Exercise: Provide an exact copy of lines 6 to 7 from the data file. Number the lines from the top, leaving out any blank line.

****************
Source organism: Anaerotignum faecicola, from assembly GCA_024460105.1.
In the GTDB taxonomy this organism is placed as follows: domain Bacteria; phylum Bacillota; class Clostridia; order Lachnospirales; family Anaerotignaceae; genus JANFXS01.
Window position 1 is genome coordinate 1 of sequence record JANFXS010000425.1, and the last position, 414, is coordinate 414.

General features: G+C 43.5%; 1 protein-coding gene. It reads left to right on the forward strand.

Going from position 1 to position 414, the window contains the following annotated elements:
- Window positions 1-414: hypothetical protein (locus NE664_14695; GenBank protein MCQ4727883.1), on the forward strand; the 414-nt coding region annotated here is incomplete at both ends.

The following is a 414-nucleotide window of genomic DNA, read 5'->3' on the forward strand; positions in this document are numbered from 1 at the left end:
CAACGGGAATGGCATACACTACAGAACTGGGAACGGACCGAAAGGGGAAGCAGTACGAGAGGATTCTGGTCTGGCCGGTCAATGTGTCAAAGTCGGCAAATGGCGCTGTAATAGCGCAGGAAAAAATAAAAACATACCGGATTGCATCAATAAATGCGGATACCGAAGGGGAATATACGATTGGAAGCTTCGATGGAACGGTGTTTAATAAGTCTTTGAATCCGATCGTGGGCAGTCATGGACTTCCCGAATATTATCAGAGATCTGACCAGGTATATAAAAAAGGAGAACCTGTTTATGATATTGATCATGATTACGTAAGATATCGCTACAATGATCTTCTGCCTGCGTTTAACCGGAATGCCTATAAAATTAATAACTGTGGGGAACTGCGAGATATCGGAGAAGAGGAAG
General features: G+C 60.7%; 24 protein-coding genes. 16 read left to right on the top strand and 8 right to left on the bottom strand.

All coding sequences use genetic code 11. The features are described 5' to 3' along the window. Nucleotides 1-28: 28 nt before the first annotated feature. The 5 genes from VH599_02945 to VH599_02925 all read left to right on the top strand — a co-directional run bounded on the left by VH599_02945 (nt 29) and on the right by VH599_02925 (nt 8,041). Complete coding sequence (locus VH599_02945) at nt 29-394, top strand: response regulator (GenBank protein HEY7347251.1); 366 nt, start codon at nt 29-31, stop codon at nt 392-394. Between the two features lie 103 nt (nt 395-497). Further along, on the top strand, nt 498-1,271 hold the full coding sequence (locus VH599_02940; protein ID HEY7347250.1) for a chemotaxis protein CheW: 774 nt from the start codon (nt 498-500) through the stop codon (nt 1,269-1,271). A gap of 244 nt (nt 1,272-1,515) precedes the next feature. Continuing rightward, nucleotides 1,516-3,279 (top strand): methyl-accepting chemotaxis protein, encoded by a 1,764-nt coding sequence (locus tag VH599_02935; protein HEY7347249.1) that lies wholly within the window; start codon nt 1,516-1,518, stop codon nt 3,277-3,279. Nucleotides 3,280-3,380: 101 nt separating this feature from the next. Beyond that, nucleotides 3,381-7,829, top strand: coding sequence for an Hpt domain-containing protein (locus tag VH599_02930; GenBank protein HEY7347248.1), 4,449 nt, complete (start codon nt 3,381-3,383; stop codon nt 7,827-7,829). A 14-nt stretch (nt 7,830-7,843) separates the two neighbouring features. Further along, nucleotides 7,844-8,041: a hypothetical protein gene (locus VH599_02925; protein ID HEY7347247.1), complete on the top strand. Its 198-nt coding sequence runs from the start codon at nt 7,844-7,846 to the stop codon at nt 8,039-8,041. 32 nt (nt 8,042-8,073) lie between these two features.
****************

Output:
- Window positions 1-414: hypothetical protein (locus NE664_14695; GenBank protein MCQ4727883.1), on the forward strand; the 414-nt coding region annotated here is incomplete at both ends.

The following is a 414-nucleotide window of genomic DNA, read 5'->3' on the forward strand; positions in this document are numbered from 1 at the left end: